I know many people who are gay and lesbian who have given their lives to Jesus Christ and are baptized and Holy Spirit-gifted. They clearly demonstrate Christ-like love, holiness and leadership. Their lives are exemplary. They often far exceed straight people in the their ability to offer grace and love.

To say that gay and lesbian people do not have an equal share at the table of Christ with us is a travesty to their humanity, an insult to their baptism, and a blatant denial of the fact that they are made in God’s image and are restored by grace, just like you and me.

So as a human being and as a pastor, I am committed to embracing and fully including my LGBTQ neighbors as fellow sinners along with me. They are just as much in need of God’s grace as I am- no more and no less.

I’d like to switch gears now and address three important questions some of you may be asking.

Some may be asking: “Do you or would you conduct same-sex marriages?” The answer is no. Our Book of Discipline outlaws this. Purposefully going against the Book of Discipline is a very serious matter, and at this point, I have not felt convicted to break this critical standard of our church.

Some others may be asking: “Do you support someone who is gay or lesbian being ordained?” If they meet all of the qualifications set forth in the Discipline, if they exhibit outstanding Christian character and are single living in celibacy or faithful in marriage, then yes.

However, this is difficult, too. Our Discipline outlaws gay and lesbian people becoming clergy. As I just mentioned, intentionally breaking our church’s Discipline is a grave matter. It’s something I take very seriously.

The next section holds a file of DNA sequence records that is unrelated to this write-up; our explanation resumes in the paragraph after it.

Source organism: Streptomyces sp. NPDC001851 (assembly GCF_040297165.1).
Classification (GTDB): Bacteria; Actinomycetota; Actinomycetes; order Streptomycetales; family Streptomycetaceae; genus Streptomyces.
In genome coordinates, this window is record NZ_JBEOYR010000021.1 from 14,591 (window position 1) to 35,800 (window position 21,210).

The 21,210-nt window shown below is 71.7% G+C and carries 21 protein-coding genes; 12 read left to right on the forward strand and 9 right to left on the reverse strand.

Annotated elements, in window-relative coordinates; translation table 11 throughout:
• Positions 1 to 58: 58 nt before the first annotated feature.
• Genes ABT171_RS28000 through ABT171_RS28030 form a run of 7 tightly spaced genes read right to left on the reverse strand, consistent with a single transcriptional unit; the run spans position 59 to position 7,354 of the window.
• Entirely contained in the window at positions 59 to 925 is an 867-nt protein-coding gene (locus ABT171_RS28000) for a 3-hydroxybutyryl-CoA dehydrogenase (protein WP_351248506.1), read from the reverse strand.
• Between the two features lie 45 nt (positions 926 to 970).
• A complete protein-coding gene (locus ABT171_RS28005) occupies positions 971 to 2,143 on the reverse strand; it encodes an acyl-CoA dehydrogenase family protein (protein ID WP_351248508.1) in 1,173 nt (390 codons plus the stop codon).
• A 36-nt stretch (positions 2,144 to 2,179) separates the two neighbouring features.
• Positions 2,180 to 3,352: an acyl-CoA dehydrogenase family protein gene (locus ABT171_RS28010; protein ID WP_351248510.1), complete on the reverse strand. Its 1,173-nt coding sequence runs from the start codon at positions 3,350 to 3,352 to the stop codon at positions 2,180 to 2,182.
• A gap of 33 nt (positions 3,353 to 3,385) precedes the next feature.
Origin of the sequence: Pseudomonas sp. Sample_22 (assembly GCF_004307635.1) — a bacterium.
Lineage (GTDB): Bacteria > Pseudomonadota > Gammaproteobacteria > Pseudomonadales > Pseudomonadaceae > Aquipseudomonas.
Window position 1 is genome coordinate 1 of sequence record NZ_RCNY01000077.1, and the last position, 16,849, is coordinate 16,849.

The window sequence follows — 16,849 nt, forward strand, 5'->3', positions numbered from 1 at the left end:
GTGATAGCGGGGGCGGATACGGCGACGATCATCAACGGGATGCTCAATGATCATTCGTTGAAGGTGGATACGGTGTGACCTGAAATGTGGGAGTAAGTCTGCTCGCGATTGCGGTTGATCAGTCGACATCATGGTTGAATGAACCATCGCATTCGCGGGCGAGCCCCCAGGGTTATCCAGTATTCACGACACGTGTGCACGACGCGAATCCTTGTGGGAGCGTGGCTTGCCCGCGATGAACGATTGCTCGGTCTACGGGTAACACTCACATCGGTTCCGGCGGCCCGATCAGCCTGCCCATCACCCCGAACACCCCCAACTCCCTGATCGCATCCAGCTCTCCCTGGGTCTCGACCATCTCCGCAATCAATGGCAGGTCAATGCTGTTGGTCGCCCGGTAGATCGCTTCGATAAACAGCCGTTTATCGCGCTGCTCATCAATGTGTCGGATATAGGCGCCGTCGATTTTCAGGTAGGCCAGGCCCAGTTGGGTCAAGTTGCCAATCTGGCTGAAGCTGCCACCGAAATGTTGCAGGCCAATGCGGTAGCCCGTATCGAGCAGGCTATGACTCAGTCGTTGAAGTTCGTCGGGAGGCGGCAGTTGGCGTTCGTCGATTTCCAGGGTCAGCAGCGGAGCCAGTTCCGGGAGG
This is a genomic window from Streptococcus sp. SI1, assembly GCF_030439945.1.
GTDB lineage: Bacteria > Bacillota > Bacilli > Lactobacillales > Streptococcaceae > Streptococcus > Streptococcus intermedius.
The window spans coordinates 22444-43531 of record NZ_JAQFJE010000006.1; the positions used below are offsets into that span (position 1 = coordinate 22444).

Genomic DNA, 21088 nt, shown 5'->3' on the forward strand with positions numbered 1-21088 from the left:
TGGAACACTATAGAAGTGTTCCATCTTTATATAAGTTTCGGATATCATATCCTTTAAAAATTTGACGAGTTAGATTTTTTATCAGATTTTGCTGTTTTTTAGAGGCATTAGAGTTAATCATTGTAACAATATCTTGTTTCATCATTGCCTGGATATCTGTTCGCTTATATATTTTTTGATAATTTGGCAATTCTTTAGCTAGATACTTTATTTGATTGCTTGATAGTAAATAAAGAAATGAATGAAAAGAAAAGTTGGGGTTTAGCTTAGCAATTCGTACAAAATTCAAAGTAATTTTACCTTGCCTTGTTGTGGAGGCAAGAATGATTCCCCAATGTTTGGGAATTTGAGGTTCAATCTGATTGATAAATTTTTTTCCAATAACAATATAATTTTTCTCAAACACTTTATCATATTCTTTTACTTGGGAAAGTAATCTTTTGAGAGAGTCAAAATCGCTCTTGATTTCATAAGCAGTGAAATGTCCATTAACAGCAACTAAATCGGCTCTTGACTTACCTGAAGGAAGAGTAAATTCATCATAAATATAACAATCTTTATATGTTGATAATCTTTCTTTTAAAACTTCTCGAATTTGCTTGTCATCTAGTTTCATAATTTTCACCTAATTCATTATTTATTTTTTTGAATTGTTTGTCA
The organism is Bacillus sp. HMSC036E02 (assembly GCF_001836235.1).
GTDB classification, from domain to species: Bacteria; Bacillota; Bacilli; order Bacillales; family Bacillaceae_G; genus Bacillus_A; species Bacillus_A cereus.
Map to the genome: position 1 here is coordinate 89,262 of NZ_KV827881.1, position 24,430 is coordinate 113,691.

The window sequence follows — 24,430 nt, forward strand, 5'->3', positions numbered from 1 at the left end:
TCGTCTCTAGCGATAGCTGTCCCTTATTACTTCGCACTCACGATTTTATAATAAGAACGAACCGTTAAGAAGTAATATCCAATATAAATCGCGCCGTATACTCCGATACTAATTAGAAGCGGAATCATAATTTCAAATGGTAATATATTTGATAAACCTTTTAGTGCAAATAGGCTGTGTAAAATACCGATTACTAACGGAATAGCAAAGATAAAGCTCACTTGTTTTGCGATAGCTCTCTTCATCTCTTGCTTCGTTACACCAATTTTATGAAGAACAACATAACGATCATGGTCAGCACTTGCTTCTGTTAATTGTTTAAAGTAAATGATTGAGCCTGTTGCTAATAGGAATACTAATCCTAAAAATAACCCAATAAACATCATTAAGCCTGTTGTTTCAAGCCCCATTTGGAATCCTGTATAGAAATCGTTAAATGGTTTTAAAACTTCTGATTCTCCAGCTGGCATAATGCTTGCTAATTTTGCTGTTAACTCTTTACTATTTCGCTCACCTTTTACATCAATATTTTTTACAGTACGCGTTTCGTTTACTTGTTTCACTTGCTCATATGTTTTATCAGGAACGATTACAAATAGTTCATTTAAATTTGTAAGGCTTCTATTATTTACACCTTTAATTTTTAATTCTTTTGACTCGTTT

Thirdly, some may be saying, “All my life I’ve been taught that homosexuality is sinful. Now you’re trying to tell me that it’s not?” I’ve tried to show us this morning that it’s not simple.

As I’ve said, there are forms of homosexuality that are every bit as sinful as some forms of heterosexual sex. (In fact, the Bible has far more to say about heterosexual sin than homosexual sin.)

But a covenanted monogamous relationship is not the kind of homosexual sin the Bible was talking about.

And just because we’ve been taught something all our lives doesn’t necessarily make it true.

For example, many, many people have been taught that Bible establishes black people as inferior to white people. People have used Genesis 9:25 to make their point. And from a very basic reading of the Bible, it would seem that over and over again the Bible upholds slavery.

But we know full well that slavery is evil. We know full well that black people and white people are intrinsically equal in every way.

So to read the Bible in a way that merely affirms our prejudices is bad biblical interpretation! Let me say that again: Reading the Bible in a way that merely re-affirms our prejudices and our stereotypes of people, especially our LGBTQ neighbors, is a terrible misreading of the Bible.

Where Do We Go from Here?
Now, with all that said, where do we go from here?

I fully recognize that many of us here don’t see things the way I do. I want you to know, that’s okay.

This is a difficult issue. So, I do not look down on people who believe differently than me or read the Bible differently than I do on issues about human sexuality.

Why?

The simple fact is, there is an enormous amount we already do agree on- very important and more important things. As it says in book of Ephesians:

There is one body and one Spirit, just as you were called to one hope when you were called; one Lord, one faith, one baptism; one God and Father of all, who is over all and through all and in all.

Ephesians‬ ‭4:4-6‬

That is just as true, no matter how we come down on issues of human sexuality.

Not only that, but right after Paul laid down that awful picture of humanity without God, he says to God’s own people,

You, therefore, have no excuse, you who pass judgment on someone else, for at whatever point you judge another, you are condemning yourself, because you who pass judgment do the same things.

Romans 2:1

In other words, when we judge and condemn other people for any reason, we judge and condemn ourselves. We forget that we are messed up sinners, too- people in need of continual repentance and forgiveness of our sin.